Courtesy | Wiki­Media Commons

Some influ­encers and lifestyle gurus say cutting off “toxic friends” is a healthy thing to do. Web M.D., for example, clas­sifies a toxic person as “anyone whose behavior adds neg­a­tivity and upset to your life.” 

It’s only natural to dis­tance yourself from con­flict. Yet cutting off friends deemed “toxic” isn’t the healthy response it may seem at first. 

There are some gen­uinely abusive people in the world, but we should be cau­tious of using the term “toxic” lightly. The word means “poi­sonous.” What some people may describe as a toxic friendship may just be an ordinary incom­pat­i­bility or a mis­un­der­standing of expec­ta­tions. Some­times, friends make bad choices or mis­takes. Making mis­takes isn’t toxic: it’s human. Perhaps we’ve made similar mis­takes ourselves. 

Cutting off friends due to per­son­ality dif­fer­ences or past wrongs may seem sat­is­fying in the moment, but many times it only fuels more con­flict. It can force people to pick sides and can leave the excom­mu­ni­cated friend feeling hurt and con­fused. There are other ways to rec­oncile a broken friendship or even end a friendship without per­pet­u­ating harm.

There are a few important steps to take before deciding a friend is “toxic” and cutting them off.

We should first try to under­stand the other person’s point of view. In his “Seven Habits of Highly Effective People,” Stephen Covey encourages readers to “seek first to under­stand, then to be under­stood.” It may be easy to label friends as toxic when they do some­thing that we don’t like. When con­sid­ering a sit­u­ation from their point of view, we might dis­cover that while “toxic” friends handle a dif­ficult or dra­matic sit­u­ation ques­tionably, they’re doing so because they believe that they are doing the right thing.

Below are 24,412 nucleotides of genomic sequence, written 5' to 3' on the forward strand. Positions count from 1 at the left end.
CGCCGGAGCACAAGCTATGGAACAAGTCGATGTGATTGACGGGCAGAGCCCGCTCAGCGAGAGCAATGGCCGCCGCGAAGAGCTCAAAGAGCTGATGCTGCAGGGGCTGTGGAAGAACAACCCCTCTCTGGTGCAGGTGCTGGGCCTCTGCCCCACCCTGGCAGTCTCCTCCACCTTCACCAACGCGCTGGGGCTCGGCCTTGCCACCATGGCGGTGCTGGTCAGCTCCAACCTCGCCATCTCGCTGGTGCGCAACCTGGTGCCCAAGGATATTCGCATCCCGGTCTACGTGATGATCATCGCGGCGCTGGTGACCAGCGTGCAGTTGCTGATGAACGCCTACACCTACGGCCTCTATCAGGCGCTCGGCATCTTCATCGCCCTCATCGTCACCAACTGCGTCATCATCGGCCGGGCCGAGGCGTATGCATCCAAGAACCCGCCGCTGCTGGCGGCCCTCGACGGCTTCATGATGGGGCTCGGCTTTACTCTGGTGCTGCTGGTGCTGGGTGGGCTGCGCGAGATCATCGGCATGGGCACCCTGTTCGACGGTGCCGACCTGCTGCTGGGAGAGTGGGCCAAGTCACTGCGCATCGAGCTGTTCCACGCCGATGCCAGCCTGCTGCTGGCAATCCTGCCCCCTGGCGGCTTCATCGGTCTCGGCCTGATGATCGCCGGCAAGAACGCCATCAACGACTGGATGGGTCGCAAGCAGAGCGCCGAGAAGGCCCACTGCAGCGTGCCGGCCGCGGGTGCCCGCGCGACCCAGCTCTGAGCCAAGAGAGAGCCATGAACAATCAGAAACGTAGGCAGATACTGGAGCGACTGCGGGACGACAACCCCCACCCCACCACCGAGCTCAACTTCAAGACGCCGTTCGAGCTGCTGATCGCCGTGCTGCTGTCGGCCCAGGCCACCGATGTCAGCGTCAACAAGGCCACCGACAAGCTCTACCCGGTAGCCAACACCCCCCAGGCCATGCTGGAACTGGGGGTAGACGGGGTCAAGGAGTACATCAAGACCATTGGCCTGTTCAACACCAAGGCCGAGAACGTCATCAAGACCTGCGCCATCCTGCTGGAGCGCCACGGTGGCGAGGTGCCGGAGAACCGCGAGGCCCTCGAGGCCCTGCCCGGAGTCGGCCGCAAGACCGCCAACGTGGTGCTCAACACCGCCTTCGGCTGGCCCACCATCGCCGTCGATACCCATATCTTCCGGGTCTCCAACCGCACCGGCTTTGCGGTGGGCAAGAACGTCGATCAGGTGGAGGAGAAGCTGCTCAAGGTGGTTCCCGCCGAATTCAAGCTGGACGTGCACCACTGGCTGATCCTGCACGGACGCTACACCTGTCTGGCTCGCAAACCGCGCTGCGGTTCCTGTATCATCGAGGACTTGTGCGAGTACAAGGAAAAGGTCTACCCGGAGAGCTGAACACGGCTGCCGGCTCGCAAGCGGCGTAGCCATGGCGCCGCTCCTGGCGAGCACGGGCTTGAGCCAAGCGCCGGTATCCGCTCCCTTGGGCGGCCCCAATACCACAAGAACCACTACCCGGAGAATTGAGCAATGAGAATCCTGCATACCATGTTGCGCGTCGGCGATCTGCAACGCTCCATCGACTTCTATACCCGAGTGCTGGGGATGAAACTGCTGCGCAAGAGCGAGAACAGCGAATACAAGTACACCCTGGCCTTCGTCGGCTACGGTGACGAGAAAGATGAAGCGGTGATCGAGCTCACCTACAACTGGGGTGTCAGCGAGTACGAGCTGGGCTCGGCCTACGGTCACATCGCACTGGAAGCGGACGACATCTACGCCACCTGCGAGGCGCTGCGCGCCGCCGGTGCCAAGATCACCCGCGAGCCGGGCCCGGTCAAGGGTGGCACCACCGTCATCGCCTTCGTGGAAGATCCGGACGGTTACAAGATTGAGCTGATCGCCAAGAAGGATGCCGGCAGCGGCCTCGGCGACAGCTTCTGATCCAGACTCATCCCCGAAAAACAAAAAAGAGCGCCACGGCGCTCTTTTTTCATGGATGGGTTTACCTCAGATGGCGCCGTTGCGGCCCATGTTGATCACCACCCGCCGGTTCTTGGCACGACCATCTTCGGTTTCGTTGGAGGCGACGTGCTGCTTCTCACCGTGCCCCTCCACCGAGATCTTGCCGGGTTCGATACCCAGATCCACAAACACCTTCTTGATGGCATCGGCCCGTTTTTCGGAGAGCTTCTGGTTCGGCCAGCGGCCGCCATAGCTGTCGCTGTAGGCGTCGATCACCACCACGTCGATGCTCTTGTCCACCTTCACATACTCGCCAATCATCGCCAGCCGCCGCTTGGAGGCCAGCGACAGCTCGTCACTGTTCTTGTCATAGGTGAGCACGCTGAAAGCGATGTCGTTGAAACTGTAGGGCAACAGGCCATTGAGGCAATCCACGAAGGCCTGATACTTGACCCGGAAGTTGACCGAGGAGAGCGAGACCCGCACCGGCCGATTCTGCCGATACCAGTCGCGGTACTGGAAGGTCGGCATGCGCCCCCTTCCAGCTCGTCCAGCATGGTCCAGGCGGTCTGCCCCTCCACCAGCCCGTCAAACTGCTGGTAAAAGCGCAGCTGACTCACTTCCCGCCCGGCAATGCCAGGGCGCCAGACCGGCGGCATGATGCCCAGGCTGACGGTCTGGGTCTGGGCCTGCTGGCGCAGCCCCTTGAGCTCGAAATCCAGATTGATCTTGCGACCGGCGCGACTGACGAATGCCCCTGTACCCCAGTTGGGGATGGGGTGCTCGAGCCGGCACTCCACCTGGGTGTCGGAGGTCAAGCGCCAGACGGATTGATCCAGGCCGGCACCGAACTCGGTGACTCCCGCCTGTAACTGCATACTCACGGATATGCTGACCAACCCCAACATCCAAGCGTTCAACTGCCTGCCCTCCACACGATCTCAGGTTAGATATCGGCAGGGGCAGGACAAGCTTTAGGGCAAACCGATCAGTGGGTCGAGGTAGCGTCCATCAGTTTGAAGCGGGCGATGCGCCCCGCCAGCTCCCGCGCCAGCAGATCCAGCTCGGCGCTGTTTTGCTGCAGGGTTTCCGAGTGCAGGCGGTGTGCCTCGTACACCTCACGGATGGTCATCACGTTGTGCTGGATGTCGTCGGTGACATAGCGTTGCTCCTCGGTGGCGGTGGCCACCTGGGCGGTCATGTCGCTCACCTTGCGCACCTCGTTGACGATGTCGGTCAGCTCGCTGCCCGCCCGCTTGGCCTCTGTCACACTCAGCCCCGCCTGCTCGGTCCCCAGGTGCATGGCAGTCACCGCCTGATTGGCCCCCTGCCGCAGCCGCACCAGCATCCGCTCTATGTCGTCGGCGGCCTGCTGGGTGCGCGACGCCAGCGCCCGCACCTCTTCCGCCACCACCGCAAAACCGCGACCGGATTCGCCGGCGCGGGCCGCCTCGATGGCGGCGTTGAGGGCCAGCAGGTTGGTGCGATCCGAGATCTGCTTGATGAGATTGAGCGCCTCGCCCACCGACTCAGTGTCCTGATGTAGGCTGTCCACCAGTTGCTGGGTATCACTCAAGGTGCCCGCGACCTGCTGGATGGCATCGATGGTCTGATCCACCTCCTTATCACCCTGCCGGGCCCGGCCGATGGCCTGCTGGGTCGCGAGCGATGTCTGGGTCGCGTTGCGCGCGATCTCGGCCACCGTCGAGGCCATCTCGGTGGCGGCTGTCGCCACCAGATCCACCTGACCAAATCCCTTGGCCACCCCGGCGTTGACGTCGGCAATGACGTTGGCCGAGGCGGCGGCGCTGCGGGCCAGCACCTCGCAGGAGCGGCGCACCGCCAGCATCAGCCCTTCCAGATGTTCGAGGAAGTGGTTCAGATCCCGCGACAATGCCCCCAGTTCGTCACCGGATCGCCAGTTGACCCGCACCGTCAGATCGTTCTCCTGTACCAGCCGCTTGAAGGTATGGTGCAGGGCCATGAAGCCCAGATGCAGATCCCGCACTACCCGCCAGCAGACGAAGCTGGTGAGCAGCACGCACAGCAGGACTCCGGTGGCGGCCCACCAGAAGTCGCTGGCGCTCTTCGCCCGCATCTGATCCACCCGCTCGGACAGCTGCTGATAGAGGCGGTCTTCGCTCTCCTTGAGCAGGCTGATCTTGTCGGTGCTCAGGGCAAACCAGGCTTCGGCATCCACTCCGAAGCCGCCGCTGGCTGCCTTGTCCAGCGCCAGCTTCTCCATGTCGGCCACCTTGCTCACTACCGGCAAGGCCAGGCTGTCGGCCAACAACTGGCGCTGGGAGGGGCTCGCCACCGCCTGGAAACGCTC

We should also talk to our “toxic” friends and express to them why their behavior upsets us. Many times, people aren’t even aware that they hurt others’ feelings. By pri­vately dis­cussing the sit­u­ation, we can rec­oncile our own problems and help others.

If nothing seems to work, we should let the sit­u­ation or even the friendship diffuse nat­u­rally, rather than make a scene and declare the friend “toxic.” If a person is truly vin­dictive and will not part ways even after having a serious con­ver­sation, it’s good to create dis­tance and get help if nec­essary. Still, there is a stark dif­ference between dis­tancing yourself from a manip­u­lator and trashing a friend who simply didn’t get along with you. 

It’s better to give friends the benefit of the doubt and let them go their sep­arate ways, rather than spread the word that they are “toxic” and need­lessly harm their rep­u­tation. Overusing the “toxic” label seems to only spread neg­a­tivity and harshness toward others.